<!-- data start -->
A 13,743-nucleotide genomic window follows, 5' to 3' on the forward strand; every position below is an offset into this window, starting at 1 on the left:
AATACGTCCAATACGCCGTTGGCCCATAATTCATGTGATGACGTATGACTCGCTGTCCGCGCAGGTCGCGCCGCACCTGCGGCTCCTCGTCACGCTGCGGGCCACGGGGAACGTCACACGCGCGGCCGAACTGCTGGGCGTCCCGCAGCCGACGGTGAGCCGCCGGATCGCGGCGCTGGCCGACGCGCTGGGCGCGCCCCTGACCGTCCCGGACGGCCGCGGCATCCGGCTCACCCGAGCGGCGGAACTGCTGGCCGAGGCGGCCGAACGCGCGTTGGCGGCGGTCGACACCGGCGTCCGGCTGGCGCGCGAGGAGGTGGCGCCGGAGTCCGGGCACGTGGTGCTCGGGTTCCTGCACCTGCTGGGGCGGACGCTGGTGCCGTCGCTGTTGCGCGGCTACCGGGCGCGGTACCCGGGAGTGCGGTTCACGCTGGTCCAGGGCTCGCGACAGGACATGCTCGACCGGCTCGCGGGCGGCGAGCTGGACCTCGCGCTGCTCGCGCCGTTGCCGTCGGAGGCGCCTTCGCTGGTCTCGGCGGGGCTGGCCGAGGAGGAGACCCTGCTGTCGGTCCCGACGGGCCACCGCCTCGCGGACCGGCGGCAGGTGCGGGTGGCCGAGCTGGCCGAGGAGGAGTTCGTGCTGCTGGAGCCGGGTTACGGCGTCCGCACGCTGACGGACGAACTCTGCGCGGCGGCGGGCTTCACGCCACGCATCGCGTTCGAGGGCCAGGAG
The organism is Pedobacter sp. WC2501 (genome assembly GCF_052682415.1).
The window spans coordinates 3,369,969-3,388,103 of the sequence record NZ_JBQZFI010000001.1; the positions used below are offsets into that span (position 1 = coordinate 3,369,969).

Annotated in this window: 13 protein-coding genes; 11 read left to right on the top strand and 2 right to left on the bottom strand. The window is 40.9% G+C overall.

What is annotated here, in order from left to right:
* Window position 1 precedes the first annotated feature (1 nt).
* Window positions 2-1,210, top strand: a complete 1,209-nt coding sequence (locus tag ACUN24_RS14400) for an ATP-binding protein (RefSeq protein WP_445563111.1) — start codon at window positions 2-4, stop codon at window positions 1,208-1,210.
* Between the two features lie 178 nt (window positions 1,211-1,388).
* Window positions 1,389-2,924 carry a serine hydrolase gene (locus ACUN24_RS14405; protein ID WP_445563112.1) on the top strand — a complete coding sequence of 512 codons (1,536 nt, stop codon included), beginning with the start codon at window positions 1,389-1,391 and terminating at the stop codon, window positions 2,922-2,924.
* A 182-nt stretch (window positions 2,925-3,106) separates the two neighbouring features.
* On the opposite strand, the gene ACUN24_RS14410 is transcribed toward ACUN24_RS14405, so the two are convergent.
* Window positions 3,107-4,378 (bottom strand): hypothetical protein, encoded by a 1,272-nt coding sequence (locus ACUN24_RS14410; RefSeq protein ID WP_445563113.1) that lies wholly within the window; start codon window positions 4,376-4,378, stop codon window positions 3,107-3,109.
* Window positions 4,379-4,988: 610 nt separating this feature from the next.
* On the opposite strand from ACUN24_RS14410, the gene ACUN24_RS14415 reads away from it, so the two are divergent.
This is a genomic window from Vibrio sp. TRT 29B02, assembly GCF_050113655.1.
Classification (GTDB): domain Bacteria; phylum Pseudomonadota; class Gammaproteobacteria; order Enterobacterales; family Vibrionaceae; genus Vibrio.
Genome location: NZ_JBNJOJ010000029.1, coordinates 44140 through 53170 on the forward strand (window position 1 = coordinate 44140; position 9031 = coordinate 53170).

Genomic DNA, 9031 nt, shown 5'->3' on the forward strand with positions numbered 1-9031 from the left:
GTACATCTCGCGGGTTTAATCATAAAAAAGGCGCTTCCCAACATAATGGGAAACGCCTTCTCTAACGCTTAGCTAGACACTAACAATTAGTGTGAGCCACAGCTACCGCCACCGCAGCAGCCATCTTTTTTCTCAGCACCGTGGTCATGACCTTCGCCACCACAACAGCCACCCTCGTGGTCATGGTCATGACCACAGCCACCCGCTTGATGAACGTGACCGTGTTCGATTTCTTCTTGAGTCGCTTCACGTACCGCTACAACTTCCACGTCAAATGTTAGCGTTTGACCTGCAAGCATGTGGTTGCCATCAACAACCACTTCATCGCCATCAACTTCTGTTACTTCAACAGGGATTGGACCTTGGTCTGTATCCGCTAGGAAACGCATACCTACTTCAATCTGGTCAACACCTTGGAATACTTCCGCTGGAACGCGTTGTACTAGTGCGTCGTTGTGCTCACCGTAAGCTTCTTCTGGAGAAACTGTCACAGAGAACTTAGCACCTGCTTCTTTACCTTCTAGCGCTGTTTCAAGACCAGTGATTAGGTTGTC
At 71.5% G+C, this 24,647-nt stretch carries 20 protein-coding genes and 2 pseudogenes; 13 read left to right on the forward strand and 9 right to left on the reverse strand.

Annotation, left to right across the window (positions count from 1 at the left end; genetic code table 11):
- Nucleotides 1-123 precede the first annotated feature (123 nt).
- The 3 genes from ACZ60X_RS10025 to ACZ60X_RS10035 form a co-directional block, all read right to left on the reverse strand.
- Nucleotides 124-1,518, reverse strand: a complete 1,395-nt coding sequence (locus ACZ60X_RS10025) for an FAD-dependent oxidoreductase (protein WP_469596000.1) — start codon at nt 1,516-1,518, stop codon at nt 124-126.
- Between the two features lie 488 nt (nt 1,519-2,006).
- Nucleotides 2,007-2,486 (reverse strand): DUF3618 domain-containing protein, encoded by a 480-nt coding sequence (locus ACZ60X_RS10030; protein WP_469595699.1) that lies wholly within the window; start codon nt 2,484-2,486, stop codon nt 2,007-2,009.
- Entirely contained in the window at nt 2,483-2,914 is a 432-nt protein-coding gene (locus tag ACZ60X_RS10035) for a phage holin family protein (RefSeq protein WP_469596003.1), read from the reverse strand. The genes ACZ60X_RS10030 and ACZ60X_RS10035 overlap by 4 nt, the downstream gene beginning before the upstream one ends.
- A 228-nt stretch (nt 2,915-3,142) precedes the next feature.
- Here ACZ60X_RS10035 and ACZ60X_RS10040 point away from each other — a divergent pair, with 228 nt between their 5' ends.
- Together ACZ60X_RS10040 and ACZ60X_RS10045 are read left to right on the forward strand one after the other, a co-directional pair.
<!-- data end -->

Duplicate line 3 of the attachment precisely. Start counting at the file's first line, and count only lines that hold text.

The organism is Pedobacter sp. WC2501 (genome assembly GCF_052682415.1).